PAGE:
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I am building a device to heat and measure the temperature of a small vessel (double boiler) of gasoline over a range of temperatures say -10F to 120F. I will be measuring the capacitance across a homemade probe to figure out the dielectric constant over this temperature range. What would be the best way to accurately log the temperature while simultaneously measuring the capacitance. Currently, I will be using a 555 timer and microcontroller to measure the capacitance so the same microcontroller could take an analog input from a temperature probe. Would a thermistor work best in this situation? Can I put a thermistor directly into gasoline safely? Would it be better to consider a thermal imaging approach?

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  • $\begingroup$ I will be conducting the experiment outside and will place the assembly in contact with a large mass of scrape steel $\endgroup$ – piman Mar 22 '17 at 17:11
  • $\begingroup$ Two things to add: Make SURE you have taken proper grounding into consideration for your apparatus; gas + spark = no eyebrows (or worse!). Also, make sure your thermistor is suitable for that range of temperatures; the rule of thumb is to double check temp. range on thermistor because accuracy is a strong function of the operating range. $\endgroup$ – J. Ari Mar 22 '17 at 19:12
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    $\begingroup$ Heating gasoline. WCPGW? $\endgroup$ – Carl Witthoft Mar 22 '17 at 19:20
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A thermistor will work fine. Most are epoxy dipped, and your test is for a relatively short period of time. A theromcouple would work well also, but they take more supporting electronics for signal amplification. As long as your wires running to your thermistor are not to long, it will work great for this temperature range.
10k NTC thermistor with lug
10k NTC thermistor with 1% tolerance

A data acquisition unit is typically the way engineers do data measurement since using a mictrocontroller requires extra work. If you have it already set up because you will be using this capacitance sensor on said microcontroller in the future that would be a good way to go.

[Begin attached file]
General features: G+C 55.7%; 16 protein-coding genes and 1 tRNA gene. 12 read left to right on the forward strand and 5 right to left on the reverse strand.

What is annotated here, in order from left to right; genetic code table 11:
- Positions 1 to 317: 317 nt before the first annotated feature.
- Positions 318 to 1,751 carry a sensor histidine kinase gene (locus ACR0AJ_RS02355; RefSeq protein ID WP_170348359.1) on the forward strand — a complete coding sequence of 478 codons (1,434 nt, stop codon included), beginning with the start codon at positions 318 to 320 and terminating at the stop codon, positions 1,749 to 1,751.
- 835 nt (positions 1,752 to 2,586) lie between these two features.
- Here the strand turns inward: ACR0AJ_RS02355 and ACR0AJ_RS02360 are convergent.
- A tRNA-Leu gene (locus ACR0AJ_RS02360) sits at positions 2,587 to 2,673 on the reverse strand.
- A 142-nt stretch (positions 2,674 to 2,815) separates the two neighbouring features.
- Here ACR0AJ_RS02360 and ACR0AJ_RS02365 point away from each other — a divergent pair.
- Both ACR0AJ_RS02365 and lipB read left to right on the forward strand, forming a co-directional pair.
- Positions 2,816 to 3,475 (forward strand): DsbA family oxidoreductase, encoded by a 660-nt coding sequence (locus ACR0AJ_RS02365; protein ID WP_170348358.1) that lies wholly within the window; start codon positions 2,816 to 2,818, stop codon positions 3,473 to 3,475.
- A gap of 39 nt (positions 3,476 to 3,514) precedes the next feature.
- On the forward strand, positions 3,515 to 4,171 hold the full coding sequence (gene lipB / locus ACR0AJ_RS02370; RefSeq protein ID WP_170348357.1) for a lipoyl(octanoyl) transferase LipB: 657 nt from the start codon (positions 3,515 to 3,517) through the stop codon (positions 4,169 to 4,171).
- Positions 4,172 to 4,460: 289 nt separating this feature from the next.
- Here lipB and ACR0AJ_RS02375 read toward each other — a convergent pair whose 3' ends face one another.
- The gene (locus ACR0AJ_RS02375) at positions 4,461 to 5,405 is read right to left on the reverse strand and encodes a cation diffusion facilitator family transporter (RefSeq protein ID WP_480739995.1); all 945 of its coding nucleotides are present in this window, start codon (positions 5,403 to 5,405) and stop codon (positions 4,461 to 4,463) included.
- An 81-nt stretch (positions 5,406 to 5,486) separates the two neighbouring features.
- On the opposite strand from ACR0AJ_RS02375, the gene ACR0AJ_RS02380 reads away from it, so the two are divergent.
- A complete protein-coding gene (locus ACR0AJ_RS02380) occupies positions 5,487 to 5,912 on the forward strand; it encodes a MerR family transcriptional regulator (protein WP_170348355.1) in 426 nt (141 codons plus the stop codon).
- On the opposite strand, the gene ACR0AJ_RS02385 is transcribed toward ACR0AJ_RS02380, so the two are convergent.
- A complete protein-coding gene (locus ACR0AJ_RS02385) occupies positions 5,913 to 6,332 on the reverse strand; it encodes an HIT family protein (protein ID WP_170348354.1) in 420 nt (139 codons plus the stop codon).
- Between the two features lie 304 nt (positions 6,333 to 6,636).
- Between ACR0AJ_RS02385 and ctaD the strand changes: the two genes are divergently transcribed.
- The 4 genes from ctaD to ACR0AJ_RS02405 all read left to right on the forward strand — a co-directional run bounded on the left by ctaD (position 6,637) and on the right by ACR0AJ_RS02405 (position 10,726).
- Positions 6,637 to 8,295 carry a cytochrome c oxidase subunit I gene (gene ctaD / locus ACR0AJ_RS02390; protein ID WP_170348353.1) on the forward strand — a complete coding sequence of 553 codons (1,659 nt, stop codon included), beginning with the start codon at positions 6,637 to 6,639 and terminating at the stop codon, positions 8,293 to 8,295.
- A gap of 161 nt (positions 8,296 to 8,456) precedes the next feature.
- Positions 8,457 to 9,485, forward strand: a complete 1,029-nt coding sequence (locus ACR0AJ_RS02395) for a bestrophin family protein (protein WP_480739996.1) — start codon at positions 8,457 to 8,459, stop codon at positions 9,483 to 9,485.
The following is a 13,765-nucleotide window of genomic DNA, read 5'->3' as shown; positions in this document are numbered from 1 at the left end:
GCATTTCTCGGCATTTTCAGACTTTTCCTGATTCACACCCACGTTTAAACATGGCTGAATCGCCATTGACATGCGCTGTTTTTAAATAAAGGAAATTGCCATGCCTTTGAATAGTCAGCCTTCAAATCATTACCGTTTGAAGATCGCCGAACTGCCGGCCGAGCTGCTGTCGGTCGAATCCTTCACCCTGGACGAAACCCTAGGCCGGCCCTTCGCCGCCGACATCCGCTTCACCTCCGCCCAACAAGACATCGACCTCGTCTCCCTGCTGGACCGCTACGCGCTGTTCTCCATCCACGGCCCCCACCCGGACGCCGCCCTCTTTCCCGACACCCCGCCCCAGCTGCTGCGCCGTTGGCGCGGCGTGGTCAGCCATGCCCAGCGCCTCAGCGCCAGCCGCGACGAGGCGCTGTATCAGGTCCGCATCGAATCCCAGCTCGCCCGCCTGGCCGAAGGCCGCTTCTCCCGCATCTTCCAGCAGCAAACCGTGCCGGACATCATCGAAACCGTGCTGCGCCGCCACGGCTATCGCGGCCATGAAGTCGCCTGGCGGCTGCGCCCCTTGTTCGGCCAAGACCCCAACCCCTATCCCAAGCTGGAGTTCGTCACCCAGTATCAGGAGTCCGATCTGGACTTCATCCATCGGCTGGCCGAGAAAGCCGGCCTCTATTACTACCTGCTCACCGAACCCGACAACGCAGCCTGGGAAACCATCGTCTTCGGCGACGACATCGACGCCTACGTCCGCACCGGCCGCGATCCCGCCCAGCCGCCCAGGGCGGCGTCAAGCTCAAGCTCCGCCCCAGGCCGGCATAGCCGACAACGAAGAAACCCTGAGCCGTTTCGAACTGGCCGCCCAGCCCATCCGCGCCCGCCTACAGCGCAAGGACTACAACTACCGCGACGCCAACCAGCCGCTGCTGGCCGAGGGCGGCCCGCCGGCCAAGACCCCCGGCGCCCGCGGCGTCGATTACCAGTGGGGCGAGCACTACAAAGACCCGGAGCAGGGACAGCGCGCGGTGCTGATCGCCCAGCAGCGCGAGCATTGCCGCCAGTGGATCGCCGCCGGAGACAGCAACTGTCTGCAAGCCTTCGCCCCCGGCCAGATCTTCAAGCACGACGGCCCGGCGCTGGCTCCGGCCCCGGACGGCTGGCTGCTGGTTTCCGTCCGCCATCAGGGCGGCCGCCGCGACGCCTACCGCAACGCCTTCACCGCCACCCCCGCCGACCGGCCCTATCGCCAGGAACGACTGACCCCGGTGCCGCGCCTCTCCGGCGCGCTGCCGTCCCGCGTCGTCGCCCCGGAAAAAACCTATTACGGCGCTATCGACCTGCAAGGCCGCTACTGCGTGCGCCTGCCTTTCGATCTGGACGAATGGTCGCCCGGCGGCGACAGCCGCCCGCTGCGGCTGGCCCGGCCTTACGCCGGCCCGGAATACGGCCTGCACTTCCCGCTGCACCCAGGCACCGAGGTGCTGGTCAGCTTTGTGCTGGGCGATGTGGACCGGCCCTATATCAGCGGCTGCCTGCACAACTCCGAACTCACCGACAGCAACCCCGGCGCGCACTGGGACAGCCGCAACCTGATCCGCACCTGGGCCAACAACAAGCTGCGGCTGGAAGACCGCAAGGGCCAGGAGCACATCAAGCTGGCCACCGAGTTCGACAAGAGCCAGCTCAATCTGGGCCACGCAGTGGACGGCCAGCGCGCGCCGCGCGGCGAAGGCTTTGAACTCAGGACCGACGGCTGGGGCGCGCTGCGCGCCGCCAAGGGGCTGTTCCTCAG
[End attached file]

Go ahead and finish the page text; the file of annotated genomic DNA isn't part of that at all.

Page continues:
If you go the data acquisition (DAQ) route, I recommend Labjack as it has drivers for opensource python. You would feed both the capacitance (probably a circuit required or even output from your microcontroller), and your temperature to the DAQ unit. National Instruments makes good DAQ units too, but plan on running those with LabView.

One of the temperature loggers Gwydionforge recommended in his answer would work, but it is very difficult to correlate data captured on two different systems. The data will have to be combined in a spread sheet or scripting program. If the time stamps are not identical you will have to resample (interpolate) to get a capacitance and temperature at each timestamp.

Soapbox safety speech: Gasoline vapors are very flammable; do your test outside or in a hood. Make sure to wear safety glasses and a face shield.

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I would use a thermocouple in the gasoline to a data-logger. You can get simple data-logger from omega (Temperature & Humidity Data Loggers)

It will be safe to put in the gasoline, just be sure to use a good fume extraction hood that is suited for combustable vapours and keep all metal in contact with the gas grounded and bonded to prevent sparks.

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